Herb: Orach


Latin name: Atriplex hortensis


Family: Chenopodiaceae (Goosefoot Family)



Medicinal use of Orach:

The leaves are diuretic, emetic and purgative. They are also said to be a stimulant to the metabolism and an infusion is used as a spring tonic and a remedy for tiredness and nervous exhaustion. They have been suggested as a folk remedy for treating plethora and lung ailments. The leaves are said to be efficacious when used externally in the treatment of gout. The seeds, mixed with wine, are said to cure yellow jaundice. They also excite vomiting. The fruits are purgative and emetic. Liniments and emollients prepared from the whole plant, like the juice of the plant, are said to be folk remedies for indurations and tumours, especially of the throat.

Description of the plant:



Plant:
Annual


Height:
180 cm
(6 feet)

Flovering:
July to
August

Habitat of the herb:

Arable land, waste and disturbed ground, shingle etc.

Edible parts of Orach:

Leaves - raw or cooked. Used like spinach, they have a bland flavour and are traditionally mixed with sorrel leaves in order to modify the acidity of the latter. Another report says that the flavour is stronger than spinach. Seed - cooked. It can be ground into a meal and used in soups etc or be mixed with flour when making bread. The seed is said to be a good source of vitamin A. The seed is also said to contain some saponins. See the notes above on toxicity. The seed is small and fiddly to harvest and use.

Other uses of the herb:

A blue dye is obtained from the seed. The plant is a potential source of biomass. Yields of 14 tonnes per hectare have been achieved in the vicinity of Landskrona and Lund, Sweden. Higher yields might be expected farther south. If the leaf-protein were extracted, this should leave more than 13 tonnes biomass as by-product, for potential conversion to liquid or gaseous fuels.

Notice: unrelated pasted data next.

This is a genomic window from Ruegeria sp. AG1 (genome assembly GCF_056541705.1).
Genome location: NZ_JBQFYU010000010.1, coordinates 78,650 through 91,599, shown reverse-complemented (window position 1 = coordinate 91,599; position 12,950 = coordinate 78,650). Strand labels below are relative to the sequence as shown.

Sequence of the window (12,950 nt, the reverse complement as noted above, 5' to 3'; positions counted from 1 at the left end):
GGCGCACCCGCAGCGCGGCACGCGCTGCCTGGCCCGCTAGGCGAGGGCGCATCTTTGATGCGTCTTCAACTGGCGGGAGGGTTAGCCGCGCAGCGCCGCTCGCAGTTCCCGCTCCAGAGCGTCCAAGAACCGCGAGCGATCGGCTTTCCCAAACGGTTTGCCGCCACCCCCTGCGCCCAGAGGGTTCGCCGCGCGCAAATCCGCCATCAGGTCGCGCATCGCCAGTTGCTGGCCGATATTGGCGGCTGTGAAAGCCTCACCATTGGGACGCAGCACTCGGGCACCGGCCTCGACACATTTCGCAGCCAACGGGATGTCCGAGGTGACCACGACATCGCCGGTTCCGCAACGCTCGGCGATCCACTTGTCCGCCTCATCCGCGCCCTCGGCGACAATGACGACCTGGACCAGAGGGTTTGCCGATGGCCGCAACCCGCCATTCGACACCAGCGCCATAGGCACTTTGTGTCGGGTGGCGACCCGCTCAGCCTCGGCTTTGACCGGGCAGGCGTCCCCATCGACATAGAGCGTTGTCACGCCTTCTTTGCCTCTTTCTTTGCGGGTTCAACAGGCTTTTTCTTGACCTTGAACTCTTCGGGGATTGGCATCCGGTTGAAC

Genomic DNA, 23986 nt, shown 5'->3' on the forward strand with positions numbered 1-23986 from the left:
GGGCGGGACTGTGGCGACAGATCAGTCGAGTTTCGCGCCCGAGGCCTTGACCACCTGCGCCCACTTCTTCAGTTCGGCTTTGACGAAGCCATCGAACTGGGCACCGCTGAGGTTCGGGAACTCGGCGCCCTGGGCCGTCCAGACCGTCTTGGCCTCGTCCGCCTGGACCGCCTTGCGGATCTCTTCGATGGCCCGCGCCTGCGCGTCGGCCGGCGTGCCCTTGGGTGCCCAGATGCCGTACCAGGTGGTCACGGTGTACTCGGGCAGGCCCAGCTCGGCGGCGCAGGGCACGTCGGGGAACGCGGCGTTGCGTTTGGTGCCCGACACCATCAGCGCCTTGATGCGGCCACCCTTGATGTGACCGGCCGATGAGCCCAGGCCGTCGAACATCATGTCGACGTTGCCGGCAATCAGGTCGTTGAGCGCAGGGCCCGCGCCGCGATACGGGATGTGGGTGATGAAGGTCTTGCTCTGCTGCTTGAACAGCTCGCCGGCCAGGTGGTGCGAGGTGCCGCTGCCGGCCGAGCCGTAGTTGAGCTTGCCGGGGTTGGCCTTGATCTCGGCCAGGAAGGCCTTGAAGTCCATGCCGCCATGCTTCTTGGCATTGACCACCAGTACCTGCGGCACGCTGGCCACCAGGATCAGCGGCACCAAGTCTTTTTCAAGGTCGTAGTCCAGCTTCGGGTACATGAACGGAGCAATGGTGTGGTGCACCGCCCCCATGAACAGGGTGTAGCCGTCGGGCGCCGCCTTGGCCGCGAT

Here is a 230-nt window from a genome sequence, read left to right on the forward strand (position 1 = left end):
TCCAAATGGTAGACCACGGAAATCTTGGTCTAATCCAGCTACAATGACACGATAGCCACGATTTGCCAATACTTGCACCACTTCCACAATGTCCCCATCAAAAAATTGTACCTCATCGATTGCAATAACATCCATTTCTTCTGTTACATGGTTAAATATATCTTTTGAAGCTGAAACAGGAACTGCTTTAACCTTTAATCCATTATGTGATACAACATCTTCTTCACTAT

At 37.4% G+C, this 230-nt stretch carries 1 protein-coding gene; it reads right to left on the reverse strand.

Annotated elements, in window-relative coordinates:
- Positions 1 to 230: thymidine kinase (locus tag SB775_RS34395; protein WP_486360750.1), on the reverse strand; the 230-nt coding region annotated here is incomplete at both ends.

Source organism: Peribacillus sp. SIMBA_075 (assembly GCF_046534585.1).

Propagation of Orach:

Seed - sow March to August in situ, only just covering the seed. Germination is usually good and rapid.

Cultivation of the herb:

Arable land, waste and disturbed ground, shingle etc.

Known hazards of Atriplex hortensis:

No member of this genus contains any toxins, all have more or less edible leaves. However, if grown with artificial fertilizers, they may concentrate harmful amounts of nitrates in their leaves. The seed contains saponins. Although poisonous, saponins are poorly absorbed by the human body and so most pass through without harm. Saponins are quite bitter and can be found in many common foods such as some beans. They can be removed by carefully leaching the seed or flour in running water. Thorough cooking, and perhaps changing the cooking water once, will also normally remove most of them. However, it is not advisable to eat large quantities of food that contain saponins. Saponins are much more toxic to some creatures, such as fish, and hunting tribes have traditionally put large quantities of them in streams, lakes etc in order to stupefy or kill the fish.

Plant information taken from the Plants For A Future.